Distracted Driving Fine Increased in Ohio
Distracted driving—anything you do that takes your attention away from the act of driving—is a big problem. Many people get behind the wheel but pay little attention to the road—fiddling with the radio, staring at the GPS, talking on the phone, or (worst of all) texting and surfing the Internet instead.
Such dangerous driving habits kill thousands of people per year: in 2017, the number of deaths directly attributed to distracted driving was 3,166 nationwide. (Tens of thousands more were injured.)
To combat this problem, federal and state governments have been passing stricter laws, cracking down on offenders, and waging public information campaigns to warn of the danger. This includes Ohio.
Let’s take a look at distracted driving laws in Ohio.
Ohio’s Distracted Driving Laws
Each state has its own laws regarding texting and other forms of distracted driving. There are 16 states that ban drivers from using hand-held cell phones for any purpose while driving. All 50 states prohibit minors from using cell phones.
In Ohio, texting and driving has been banned since 2012. However, a new law signed by Gov. John Kasich this past year expands the ban to include any form of distracted driving. It also allows law enforcement to issue drivers a $100 fine or require them to take a distracted driving course.
The new law makes distracted driving a “secondary offense.” This means that a police officer may not pull you over only because he or she saw you texting and driving; however, if the officer pulls you over and notices that you were texting, for example, he or she can issue you a ticket and fine. (This is in addition to the ticket and fine the officer can give you for the moving violation.)
Critics of the Law
There were many proponents of the new law, from law enforcement officials to family members of people killed in distracted driving accidents.
The law passed with bipartisan support, with no one testifying against the ban in legislative committee meetings. However, the law isn’t without its critics. In fact, there are people who say the law doesn’t go far enough.
In the same committee meetings, some wondered how well the law could actually be enforced. That’s because distracted driving remains a secondary, not primary, offense. (In states where distracted driving is a primary offense, officers can pull a driver over and issue a ticket just for texting or handheld cell phone use.) It might be hard for officers to prove, for example, that a driver who ran a red light did so because they were texting.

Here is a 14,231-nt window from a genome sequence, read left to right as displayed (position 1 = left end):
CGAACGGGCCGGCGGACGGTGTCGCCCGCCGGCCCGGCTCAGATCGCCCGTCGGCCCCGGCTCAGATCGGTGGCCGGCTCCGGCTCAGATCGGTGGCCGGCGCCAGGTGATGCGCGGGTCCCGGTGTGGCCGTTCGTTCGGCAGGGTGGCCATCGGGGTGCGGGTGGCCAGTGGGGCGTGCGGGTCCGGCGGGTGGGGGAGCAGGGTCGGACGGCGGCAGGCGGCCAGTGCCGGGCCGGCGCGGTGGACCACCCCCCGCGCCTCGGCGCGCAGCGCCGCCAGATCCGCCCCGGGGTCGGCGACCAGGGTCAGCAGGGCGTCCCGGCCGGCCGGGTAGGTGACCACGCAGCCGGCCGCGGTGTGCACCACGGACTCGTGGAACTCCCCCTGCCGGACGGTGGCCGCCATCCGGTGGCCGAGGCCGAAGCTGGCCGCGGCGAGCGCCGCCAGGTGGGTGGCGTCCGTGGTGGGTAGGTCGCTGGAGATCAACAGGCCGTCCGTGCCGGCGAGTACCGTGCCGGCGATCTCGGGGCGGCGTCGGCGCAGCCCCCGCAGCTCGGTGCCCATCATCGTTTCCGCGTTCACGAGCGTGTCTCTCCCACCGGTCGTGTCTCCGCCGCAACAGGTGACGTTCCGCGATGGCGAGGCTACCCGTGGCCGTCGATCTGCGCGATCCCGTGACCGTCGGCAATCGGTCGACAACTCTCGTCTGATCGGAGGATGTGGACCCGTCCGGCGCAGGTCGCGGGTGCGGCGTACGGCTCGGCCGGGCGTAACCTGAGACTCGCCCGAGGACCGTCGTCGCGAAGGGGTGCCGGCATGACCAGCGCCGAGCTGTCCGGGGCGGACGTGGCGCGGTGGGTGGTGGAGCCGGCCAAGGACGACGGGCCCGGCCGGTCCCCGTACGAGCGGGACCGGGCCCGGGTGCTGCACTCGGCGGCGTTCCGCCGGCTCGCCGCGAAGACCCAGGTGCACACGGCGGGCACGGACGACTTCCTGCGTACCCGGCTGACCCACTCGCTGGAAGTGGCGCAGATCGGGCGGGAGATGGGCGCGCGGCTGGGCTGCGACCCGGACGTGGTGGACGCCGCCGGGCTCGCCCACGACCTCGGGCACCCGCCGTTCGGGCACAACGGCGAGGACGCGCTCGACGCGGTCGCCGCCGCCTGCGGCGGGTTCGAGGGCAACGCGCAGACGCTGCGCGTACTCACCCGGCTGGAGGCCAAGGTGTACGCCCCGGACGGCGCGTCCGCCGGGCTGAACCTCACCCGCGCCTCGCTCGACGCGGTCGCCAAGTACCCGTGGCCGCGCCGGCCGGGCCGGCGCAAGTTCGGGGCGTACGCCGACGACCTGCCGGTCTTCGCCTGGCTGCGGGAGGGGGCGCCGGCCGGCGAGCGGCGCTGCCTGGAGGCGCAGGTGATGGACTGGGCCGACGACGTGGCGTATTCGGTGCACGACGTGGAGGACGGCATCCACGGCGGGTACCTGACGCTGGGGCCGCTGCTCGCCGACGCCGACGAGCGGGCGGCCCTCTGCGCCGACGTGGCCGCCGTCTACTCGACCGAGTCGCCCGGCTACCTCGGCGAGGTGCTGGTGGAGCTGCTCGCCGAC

Ohio may eventually make distracted driving a primary offense. In a preliminary study reported by CBS News, states with primary enforcement of texting bans had fewer car accident-related hospitalizations than states with no bans and states with secondary enforcement. This kind of data encourages lawmakers in favor of stricter laws.
Further, it’s possible that in the future public health officials will urge the public not to use their phones at all while behind the wheel. The National Highway Traffic Safety Administration already emphasizes that even talking on the phone hands-free can be distracting. (That’s because talking on the phone is a cognitive distraction.)
Avoiding Distracted Driving Accidents
At Casper & Casper, we see the devastating effects of distracted driving every day. We understand how one person’s careless actions can have far-reaching consequences—causing another person’s serious injuries and even death.
To stay safe on the road, never drive distracted, and drive defensively to avoid an accident with distracted drivers. We recommending taking the following steps:
- Follow the rules of the road at all times.
- Never assume that the vehicles around you will obey traffic laws or do what you expect.
- Leave yourself plenty of space between you and the car in front of you.
- Give cars that seems to be behaving erratically (like slowing down and speeding up at random or swerving in their lanes) a wide berth.
- Check for oncoming traffic before proceeding at a stop sign or traffic light (even if you have the right of way).
- Put your phone on silent or use one of the many apps available to disable it while you’re driving.
If you have been injured, or if you have lost a loved one in a car accident with a distracted driver, we’re here to help. Our personal injury attorneys have the experience, knowledge, and compassion needed to achieve the best possible outcome in your case. With our help, you can fight for the compensation you need—and for the distracted driver to be held accountable for their actions.
If you have questions or are considering a personal injury claim, call us today. We’ll schedule your free consultation to talk about your case.